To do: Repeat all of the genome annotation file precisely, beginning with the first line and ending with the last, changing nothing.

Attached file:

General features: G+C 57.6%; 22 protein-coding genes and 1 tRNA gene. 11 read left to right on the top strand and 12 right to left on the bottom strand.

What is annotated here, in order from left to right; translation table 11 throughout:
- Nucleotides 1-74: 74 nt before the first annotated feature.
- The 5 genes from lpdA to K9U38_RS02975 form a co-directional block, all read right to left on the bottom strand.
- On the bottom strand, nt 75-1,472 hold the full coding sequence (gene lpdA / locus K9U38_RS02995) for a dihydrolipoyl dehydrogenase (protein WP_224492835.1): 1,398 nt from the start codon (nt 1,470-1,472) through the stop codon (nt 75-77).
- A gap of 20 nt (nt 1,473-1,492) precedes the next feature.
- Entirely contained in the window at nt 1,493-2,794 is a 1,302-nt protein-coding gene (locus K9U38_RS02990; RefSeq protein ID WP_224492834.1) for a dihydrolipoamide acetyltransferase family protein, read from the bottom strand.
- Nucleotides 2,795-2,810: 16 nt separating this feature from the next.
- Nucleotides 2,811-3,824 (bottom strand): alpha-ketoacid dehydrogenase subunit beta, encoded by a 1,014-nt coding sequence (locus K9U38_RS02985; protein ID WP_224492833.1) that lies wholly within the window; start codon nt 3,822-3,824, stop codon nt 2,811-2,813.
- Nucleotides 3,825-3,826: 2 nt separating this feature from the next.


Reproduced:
General features: G+C 57.6%; 22 protein-coding genes and 1 tRNA gene. 11 read left to right on the top strand and 12 right to left on the bottom strand.

What is annotated here, in order from left to right; translation table 11 throughout:
- Nucleotides 1-74: 74 nt before the first annotated feature.
- The 5 genes from lpdA to K9U38_RS02975 form a co-directional block, all read right to left on the bottom strand.
- On the bottom strand, nt 75-1,472 hold the full coding sequence (gene lpdA / locus K9U38_RS02995) for a dihydrolipoyl dehydrogenase (protein WP_224492835.1): 1,398 nt from the start codon (nt 1,470-1,472) through the stop codon (nt 75-77).
- A gap of 20 nt (nt 1,473-1,492) precedes the next feature.
- Entirely contained in the window at nt 1,493-2,794 is a 1,302-nt protein-coding gene (locus K9U38_RS02990; RefSeq protein ID WP_224492834.1) for a dihydrolipoamide acetyltransferase family protein, read from the bottom strand.
- Nucleotides 2,795-2,810: 16 nt separating this feature from the next.
- Nucleotides 2,811-3,824 (bottom strand): alpha-ketoacid dehydrogenase subunit beta, encoded by a 1,014-nt coding sequence (locus K9U38_RS02985; protein ID WP_224492833.1) that lies wholly within the window; start codon nt 3,822-3,824, stop codon nt 2,811-2,813.
- Nucleotides 3,825-3,826: 2 nt separating this feature from the next.